Brick is very porous and will absorb water, especially during heavy storms. It is extremely important that proper water barriers be installed when building a home or other structure. These barriers are to keep your construction dry, and to keep water away from all wooden materials in the structure. If water reaches the framing system, then you have the potential for not only wood rotting, but also mold. In the process, all windows and doors must be flashed (above and below them) so that rainwater does not seep behind them. Flashing material should be installed throughout the entire bricklaying job. Your structure must be flashed in the proper way. It starts below the very first run of brick and continues behind the water barrier and into all inside and outside corners in order to keep any water flow away from the wooden frame. Correct flashing should protrude three-eighths of an inch (3/8”) beyond the face of the brick to allow for adequate water drainage. Where flashing is in place, the mason must also create weep holes. These holes should be no more than two feet apart and their purpose is to allow drainage from water absorbing brick. This is a major reason that a professional mason with years of experience should be consulted. Any breakdown installing the flashing or water barrier may lead to a disaster years down the line.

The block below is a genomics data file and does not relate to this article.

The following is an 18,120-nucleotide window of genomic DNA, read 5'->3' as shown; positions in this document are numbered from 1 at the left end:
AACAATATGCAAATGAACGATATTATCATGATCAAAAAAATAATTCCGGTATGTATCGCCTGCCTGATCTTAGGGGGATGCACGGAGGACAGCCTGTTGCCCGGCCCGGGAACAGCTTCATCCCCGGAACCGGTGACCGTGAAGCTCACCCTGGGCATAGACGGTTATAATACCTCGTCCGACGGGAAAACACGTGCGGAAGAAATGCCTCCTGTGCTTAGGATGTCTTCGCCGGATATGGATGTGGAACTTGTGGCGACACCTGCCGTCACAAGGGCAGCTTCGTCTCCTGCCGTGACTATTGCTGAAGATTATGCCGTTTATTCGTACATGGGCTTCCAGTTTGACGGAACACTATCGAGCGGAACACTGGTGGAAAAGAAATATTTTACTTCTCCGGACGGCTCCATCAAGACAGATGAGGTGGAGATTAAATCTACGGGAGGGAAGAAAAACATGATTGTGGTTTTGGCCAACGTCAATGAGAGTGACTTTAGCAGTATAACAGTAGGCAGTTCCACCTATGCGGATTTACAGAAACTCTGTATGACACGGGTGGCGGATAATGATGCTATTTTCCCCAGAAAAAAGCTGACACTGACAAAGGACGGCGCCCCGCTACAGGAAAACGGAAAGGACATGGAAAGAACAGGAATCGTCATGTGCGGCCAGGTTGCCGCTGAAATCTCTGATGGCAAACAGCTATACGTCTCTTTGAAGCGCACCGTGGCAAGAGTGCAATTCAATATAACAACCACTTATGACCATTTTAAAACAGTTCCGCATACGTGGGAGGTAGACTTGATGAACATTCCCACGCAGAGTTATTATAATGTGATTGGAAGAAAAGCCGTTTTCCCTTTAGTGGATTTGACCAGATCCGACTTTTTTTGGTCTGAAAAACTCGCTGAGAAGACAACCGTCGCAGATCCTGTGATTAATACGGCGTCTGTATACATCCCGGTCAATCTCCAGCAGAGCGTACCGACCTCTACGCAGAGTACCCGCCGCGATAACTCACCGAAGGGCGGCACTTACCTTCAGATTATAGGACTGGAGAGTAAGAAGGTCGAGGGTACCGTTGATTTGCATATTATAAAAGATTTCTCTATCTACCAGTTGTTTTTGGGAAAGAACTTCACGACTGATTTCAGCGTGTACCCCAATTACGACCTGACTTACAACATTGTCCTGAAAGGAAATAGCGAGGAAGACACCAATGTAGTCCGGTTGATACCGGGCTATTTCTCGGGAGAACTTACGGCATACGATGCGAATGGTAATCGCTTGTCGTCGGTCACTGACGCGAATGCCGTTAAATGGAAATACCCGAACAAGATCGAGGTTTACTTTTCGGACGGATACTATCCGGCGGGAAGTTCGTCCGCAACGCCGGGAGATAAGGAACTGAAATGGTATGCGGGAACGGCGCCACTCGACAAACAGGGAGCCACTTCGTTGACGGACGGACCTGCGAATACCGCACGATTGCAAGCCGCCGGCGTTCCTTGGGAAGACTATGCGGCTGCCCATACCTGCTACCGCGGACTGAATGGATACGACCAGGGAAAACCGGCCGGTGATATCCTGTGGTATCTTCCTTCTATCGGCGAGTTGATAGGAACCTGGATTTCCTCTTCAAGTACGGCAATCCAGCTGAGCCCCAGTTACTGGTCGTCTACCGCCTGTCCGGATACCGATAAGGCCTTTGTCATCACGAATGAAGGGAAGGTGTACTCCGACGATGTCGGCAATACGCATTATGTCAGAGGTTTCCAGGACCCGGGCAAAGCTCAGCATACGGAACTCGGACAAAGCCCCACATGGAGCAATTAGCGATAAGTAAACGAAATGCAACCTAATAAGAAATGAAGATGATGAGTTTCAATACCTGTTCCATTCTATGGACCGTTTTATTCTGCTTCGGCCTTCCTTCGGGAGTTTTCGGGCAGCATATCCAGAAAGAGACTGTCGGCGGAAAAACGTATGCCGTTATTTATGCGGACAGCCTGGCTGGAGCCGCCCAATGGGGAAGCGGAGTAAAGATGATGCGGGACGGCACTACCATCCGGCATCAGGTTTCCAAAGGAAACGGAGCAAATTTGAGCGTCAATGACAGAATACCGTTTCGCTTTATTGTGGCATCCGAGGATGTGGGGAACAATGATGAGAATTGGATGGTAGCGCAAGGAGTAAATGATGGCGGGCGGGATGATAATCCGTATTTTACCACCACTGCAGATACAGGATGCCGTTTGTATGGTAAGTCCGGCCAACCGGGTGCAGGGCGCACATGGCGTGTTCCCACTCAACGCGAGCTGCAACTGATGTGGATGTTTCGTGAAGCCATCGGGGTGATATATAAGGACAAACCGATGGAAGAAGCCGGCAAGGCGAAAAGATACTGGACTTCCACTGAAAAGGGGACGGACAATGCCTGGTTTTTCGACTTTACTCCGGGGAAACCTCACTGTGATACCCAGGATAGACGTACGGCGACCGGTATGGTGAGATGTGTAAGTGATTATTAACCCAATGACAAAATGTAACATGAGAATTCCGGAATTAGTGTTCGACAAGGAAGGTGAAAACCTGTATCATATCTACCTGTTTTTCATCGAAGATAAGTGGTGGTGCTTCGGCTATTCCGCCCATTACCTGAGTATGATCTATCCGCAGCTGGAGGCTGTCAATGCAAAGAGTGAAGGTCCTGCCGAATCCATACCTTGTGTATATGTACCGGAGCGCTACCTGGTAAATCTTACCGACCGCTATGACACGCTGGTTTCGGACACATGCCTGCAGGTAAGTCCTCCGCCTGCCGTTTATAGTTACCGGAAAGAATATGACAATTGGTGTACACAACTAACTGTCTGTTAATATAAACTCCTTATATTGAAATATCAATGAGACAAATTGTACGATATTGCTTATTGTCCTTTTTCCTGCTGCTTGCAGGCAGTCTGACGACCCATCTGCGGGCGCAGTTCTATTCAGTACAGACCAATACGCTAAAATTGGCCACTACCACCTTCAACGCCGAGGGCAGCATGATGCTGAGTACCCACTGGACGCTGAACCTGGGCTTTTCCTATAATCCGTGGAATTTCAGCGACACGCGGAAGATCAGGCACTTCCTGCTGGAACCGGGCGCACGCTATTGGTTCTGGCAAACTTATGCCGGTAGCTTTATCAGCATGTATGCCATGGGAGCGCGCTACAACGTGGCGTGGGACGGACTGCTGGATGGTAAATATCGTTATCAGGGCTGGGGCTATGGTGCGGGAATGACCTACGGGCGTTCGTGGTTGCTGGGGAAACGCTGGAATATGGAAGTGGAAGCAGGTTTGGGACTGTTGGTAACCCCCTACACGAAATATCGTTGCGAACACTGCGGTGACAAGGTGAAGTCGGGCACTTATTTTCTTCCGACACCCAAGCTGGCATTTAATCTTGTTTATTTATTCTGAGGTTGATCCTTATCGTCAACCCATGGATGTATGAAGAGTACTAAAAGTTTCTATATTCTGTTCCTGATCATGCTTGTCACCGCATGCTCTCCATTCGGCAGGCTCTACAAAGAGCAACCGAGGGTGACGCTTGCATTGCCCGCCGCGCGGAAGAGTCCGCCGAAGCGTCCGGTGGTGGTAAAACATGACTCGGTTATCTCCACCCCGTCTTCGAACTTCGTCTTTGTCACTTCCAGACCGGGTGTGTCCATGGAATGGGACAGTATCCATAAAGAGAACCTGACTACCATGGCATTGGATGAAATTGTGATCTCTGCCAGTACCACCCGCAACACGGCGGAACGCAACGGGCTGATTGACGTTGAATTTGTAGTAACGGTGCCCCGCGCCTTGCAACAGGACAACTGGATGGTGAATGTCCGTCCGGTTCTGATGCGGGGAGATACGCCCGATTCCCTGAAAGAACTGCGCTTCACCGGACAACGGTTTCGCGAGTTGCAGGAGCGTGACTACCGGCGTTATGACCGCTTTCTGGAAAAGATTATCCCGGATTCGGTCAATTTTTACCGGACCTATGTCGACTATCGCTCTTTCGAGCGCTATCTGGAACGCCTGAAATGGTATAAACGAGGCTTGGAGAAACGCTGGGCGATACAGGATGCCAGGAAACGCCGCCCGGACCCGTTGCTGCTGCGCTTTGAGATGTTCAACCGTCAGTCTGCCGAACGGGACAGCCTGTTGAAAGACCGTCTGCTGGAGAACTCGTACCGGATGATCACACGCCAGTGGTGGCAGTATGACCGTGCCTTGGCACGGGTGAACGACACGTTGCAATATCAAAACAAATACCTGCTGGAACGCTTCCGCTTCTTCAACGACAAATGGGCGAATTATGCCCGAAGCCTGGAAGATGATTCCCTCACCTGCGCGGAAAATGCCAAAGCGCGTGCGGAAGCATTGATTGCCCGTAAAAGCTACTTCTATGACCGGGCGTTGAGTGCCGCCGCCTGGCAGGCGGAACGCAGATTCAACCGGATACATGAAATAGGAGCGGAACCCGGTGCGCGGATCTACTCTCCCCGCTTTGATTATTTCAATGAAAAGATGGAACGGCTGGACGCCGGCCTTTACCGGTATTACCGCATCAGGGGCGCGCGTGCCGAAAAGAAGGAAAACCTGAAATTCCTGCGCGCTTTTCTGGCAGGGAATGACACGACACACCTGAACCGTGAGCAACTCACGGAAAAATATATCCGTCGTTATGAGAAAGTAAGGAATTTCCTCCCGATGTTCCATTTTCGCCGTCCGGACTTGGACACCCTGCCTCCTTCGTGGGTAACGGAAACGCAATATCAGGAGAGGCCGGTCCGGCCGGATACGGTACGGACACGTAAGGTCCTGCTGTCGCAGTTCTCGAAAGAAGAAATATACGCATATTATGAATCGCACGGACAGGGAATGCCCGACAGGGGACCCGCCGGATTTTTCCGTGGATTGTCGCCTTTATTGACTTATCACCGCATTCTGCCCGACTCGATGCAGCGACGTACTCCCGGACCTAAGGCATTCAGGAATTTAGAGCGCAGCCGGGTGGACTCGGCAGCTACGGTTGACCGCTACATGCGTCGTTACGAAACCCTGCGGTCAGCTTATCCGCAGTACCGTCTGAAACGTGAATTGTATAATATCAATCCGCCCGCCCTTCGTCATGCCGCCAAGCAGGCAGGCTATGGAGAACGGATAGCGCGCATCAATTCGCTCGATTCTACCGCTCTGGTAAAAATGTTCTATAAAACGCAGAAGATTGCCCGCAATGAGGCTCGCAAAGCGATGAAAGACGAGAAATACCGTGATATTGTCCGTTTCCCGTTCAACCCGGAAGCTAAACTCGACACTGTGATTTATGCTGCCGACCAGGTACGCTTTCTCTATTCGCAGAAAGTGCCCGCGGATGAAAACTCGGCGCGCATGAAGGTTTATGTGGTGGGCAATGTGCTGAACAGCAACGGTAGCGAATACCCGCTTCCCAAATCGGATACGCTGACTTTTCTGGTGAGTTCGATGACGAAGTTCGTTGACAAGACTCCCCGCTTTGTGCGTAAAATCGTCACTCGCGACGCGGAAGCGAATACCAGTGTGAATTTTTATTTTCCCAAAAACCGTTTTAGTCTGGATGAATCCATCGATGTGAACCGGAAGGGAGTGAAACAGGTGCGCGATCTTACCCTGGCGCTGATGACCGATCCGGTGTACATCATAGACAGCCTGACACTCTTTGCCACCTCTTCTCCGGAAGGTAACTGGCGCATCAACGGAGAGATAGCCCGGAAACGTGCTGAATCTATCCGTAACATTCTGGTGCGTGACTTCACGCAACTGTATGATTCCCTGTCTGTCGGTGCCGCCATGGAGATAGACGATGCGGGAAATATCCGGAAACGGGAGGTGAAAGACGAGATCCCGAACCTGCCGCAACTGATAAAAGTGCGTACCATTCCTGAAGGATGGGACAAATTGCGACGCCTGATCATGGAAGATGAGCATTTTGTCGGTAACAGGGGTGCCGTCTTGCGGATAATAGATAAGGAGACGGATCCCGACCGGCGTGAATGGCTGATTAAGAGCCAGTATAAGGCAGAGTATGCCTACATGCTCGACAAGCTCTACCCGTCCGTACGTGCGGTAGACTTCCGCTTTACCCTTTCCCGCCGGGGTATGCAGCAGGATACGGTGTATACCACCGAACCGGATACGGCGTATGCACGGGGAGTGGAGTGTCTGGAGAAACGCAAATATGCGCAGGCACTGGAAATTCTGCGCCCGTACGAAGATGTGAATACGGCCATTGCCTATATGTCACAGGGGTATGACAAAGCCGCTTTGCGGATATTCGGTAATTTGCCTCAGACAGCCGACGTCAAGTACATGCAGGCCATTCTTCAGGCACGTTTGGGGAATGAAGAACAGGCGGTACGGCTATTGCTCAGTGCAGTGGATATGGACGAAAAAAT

Bricks are produced with several different textures that can set your construction project apart from others. Different textures can enhance your design and reflect your individuality onto any project you are working on. Always consult a professional mason before undertaking a large construction project to make sure the type of brick you choose is best suited for the purpose you desire. The following is a description of some of the more preferred textures used in Virginia: